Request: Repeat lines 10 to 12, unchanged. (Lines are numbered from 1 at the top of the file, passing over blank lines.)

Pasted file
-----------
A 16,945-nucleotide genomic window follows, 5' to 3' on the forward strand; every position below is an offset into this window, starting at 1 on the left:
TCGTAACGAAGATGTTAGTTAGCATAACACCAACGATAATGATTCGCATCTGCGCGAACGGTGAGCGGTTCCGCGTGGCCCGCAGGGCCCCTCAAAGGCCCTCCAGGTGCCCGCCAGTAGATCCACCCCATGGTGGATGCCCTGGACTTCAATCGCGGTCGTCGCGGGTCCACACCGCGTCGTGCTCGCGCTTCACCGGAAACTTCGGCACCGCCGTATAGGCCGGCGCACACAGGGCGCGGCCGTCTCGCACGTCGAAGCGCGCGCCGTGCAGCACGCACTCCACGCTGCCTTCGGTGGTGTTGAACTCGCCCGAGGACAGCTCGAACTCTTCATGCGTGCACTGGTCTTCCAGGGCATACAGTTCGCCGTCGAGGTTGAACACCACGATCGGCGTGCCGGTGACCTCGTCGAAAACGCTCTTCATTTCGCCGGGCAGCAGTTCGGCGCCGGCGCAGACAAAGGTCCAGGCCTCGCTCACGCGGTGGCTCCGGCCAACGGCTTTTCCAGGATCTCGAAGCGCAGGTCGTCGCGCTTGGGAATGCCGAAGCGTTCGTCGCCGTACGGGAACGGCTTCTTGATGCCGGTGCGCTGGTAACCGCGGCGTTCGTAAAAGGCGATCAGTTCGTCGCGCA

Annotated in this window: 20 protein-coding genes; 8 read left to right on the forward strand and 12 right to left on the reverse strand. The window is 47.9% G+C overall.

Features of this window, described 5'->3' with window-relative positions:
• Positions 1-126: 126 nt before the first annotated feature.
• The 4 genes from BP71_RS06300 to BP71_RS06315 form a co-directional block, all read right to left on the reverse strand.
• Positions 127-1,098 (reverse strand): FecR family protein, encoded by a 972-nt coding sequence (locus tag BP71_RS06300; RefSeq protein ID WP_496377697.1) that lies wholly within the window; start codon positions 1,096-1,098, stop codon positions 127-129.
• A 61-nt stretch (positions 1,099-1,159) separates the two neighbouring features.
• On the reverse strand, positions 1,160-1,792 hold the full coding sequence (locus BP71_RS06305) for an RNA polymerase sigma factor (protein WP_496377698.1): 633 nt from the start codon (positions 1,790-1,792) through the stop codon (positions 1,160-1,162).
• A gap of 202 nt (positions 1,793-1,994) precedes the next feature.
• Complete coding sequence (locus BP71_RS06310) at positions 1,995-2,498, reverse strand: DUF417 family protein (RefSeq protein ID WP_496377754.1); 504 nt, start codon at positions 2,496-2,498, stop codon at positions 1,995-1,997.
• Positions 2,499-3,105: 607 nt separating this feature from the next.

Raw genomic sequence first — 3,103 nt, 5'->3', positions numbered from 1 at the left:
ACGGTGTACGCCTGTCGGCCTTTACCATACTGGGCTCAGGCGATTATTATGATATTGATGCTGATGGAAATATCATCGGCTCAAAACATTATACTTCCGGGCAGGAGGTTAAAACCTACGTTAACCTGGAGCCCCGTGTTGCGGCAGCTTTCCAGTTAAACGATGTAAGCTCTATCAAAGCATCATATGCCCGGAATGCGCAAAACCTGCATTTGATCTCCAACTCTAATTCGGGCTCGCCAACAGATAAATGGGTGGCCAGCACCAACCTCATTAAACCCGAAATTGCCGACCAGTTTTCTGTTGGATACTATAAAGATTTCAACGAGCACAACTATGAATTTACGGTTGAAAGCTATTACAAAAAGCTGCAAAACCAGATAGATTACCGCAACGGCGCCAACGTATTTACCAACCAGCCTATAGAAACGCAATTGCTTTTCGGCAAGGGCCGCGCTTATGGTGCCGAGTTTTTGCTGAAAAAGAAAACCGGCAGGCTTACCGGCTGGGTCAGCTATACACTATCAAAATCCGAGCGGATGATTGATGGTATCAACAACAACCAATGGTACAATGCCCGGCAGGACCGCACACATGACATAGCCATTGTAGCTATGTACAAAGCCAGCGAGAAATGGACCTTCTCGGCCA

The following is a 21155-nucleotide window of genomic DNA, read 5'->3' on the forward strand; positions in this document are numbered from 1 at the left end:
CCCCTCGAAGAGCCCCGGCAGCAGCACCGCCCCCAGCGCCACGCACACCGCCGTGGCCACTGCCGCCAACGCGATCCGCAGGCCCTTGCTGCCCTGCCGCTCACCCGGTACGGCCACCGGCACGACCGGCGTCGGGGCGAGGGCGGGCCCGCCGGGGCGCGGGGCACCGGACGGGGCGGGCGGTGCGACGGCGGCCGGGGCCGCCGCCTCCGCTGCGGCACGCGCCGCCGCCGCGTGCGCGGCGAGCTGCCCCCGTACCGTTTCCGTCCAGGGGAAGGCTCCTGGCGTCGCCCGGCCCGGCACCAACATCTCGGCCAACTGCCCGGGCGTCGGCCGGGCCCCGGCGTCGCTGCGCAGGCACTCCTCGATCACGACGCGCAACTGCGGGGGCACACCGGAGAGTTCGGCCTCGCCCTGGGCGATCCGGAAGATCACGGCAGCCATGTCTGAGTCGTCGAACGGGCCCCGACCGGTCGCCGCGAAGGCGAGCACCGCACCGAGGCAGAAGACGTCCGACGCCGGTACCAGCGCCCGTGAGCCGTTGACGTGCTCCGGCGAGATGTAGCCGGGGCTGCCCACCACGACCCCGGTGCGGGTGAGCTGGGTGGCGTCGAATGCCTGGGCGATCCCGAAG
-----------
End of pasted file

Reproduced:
• A gap of 202 nt (positions 1,793-1,994) precedes the next feature.
• Complete coding sequence (locus BP71_RS06310) at positions 1,995-2,498, reverse strand: DUF417 family protein (RefSeq protein ID WP_496377754.1); 504 nt, start codon at positions 2,496-2,498, stop codon at positions 1,995-1,997.
• Positions 2,499-3,105: 607 nt separating this feature from the next.